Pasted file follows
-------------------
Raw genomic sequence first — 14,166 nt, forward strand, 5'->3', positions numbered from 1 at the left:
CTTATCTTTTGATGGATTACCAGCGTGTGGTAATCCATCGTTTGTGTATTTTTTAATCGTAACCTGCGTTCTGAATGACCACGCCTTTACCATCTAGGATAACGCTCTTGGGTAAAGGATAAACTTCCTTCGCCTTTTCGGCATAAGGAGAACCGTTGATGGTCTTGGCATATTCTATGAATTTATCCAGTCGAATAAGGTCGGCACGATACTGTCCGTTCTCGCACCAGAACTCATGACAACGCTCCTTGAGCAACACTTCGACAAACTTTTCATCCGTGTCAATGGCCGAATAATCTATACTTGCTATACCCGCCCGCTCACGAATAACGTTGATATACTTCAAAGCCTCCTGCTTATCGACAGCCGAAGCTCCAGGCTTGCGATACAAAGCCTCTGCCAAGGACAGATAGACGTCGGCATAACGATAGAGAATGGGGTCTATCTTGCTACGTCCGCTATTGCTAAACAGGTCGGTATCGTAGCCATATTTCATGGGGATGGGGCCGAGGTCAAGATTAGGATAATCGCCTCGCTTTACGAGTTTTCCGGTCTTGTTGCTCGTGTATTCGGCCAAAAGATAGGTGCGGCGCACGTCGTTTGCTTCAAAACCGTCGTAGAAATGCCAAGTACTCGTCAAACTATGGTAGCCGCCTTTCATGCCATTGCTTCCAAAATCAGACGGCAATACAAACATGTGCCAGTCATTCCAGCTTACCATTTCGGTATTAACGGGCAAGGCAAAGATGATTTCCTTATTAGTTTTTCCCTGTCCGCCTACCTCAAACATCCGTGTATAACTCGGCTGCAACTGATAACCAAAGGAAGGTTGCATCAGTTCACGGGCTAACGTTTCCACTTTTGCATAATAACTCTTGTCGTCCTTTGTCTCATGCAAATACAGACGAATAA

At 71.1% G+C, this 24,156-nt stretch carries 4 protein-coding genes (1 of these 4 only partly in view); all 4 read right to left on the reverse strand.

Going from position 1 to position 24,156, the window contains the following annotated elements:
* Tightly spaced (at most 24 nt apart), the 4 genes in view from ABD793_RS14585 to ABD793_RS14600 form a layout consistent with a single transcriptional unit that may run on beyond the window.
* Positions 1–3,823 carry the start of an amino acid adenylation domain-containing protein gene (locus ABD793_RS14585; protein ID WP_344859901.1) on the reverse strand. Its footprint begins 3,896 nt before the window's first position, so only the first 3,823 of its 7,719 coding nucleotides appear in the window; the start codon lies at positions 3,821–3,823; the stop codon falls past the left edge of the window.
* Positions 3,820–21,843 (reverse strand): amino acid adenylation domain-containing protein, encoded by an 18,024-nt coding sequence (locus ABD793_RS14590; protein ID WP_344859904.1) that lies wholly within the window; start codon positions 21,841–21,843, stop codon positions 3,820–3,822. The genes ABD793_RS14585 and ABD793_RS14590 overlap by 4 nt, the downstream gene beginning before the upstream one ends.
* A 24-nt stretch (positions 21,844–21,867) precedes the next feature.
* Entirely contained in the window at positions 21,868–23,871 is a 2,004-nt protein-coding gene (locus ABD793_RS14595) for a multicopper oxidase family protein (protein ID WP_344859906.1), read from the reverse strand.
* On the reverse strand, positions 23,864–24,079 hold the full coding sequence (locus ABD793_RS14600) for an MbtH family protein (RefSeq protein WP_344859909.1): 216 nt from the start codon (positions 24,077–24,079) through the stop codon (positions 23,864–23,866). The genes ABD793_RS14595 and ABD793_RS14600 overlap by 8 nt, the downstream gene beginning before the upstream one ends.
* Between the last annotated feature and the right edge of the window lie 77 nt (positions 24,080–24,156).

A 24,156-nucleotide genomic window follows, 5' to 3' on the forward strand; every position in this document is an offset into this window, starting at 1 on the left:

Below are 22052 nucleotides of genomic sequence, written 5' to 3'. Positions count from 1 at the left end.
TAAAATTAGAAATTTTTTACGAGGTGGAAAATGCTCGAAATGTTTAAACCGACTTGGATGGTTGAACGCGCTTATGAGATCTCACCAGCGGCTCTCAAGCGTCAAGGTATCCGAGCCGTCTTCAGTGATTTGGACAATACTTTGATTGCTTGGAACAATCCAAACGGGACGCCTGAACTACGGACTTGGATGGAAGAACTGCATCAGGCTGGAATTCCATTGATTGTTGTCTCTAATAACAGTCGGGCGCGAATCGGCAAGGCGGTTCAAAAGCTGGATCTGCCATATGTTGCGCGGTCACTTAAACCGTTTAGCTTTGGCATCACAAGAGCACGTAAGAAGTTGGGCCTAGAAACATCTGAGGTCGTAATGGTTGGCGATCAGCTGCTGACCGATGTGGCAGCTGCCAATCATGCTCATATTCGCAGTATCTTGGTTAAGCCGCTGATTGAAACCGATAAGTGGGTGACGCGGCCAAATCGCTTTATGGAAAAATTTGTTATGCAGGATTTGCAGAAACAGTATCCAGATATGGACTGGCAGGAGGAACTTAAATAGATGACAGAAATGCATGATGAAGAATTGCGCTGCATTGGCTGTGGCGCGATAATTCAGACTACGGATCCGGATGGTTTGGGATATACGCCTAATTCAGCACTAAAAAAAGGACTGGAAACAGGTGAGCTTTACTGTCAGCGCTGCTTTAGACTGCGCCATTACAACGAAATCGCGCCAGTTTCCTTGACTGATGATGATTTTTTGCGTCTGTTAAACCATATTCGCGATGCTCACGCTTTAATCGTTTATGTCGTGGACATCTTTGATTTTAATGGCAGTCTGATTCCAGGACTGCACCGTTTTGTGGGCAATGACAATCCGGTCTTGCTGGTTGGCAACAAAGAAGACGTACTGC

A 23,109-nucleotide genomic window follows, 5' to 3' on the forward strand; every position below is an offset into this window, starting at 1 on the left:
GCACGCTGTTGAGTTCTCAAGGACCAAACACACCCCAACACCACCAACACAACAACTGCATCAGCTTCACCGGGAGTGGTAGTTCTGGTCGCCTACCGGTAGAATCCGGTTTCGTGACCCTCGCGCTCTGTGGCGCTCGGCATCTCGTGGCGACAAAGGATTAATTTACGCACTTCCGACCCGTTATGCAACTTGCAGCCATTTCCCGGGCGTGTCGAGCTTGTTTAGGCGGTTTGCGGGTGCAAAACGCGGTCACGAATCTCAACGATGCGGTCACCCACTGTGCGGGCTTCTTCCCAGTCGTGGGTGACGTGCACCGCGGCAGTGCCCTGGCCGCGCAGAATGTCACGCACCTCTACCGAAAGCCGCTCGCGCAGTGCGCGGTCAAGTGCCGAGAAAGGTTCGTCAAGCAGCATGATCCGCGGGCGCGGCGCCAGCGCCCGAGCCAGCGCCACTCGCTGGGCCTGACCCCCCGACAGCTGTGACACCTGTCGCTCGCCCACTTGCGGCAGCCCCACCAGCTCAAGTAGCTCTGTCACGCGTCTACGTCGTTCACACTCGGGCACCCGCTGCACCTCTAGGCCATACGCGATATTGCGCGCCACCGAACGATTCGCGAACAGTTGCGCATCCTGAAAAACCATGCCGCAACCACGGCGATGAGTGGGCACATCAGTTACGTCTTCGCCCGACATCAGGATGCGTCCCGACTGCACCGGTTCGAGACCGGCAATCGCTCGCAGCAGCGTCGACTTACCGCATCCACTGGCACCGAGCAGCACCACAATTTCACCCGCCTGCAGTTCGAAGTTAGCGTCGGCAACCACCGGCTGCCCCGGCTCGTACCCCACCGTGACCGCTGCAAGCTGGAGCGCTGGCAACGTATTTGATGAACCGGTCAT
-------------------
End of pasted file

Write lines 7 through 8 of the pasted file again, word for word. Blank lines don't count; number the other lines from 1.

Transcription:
* Positions 3,820–21,843 (reverse strand): amino acid adenylation domain-containing protein, encoded by an 18,024-nt coding sequence (locus ABD793_RS14590; protein ID WP_344859904.1) that lies wholly within the window; start codon positions 21,841–21,843, stop codon positions 3,820–3,822. The genes ABD793_RS14585 and ABD793_RS14590 overlap by 4 nt, the downstream gene beginning before the upstream one ends.
* A 24-nt stretch (positions 21,844–21,867) precedes the next feature.